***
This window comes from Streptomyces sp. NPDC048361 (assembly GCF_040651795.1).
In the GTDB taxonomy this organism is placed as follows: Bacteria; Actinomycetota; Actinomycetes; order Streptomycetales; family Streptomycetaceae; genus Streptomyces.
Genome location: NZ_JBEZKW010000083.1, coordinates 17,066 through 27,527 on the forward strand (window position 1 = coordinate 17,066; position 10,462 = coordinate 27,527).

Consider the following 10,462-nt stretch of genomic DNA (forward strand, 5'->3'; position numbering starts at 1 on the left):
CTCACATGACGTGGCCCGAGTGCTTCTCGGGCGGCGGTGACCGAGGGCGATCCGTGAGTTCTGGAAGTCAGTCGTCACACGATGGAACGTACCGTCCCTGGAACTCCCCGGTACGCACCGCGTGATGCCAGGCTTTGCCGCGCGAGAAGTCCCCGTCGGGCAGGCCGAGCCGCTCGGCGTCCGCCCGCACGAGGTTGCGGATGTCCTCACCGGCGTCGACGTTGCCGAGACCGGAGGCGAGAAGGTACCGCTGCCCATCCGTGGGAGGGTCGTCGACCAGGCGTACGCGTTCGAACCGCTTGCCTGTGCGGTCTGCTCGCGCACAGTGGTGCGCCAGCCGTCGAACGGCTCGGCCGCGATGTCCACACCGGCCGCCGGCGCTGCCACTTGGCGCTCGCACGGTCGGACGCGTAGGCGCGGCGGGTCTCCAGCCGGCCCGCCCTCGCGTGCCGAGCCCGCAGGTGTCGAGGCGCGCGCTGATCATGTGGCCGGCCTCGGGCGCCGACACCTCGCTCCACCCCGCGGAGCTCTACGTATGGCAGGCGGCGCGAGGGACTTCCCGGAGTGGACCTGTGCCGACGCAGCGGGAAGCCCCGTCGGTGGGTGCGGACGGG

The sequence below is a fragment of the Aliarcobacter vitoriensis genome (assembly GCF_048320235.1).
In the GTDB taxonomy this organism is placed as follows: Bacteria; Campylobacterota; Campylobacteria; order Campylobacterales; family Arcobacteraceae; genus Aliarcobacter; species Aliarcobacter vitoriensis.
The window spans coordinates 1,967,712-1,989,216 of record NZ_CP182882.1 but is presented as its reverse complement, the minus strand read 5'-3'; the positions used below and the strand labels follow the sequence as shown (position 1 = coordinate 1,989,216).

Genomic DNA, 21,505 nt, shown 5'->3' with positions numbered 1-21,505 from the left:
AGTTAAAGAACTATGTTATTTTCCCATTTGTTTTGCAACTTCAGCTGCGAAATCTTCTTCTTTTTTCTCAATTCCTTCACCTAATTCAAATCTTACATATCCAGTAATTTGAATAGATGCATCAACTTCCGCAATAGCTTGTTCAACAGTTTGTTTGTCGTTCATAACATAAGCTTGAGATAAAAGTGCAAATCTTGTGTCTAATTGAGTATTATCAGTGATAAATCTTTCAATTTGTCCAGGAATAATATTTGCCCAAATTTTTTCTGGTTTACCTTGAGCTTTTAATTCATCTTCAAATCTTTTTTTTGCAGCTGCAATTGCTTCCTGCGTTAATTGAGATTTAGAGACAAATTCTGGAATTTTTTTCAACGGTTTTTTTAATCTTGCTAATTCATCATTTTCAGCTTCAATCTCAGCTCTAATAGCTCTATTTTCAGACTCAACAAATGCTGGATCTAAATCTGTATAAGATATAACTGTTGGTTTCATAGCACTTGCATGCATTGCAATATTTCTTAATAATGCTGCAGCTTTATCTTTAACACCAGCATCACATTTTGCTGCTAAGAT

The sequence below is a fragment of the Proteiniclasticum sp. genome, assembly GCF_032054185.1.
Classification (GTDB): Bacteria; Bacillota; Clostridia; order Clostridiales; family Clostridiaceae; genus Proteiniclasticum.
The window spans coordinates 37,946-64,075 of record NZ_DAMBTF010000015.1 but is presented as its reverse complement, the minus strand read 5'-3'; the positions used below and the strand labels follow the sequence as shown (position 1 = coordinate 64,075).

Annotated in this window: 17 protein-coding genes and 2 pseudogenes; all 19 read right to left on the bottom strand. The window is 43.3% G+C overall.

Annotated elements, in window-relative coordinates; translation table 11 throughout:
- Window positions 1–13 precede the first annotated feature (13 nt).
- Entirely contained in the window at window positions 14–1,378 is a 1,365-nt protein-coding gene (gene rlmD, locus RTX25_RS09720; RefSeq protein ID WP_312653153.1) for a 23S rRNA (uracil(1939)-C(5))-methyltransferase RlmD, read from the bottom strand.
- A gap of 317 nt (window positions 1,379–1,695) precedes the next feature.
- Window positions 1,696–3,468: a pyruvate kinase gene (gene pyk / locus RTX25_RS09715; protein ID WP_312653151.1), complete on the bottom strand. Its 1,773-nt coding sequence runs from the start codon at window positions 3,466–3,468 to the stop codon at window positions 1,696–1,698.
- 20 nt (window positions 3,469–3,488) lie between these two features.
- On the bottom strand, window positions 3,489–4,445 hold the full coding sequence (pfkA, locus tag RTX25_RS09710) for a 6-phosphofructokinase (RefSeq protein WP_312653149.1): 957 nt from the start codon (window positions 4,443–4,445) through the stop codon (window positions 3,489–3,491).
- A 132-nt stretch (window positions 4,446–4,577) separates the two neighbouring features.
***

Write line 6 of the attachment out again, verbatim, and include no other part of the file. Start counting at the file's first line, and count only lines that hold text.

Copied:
The sequence below is a fragment of the Aliarcobacter vitoriensis genome (assembly GCF_048320235.1).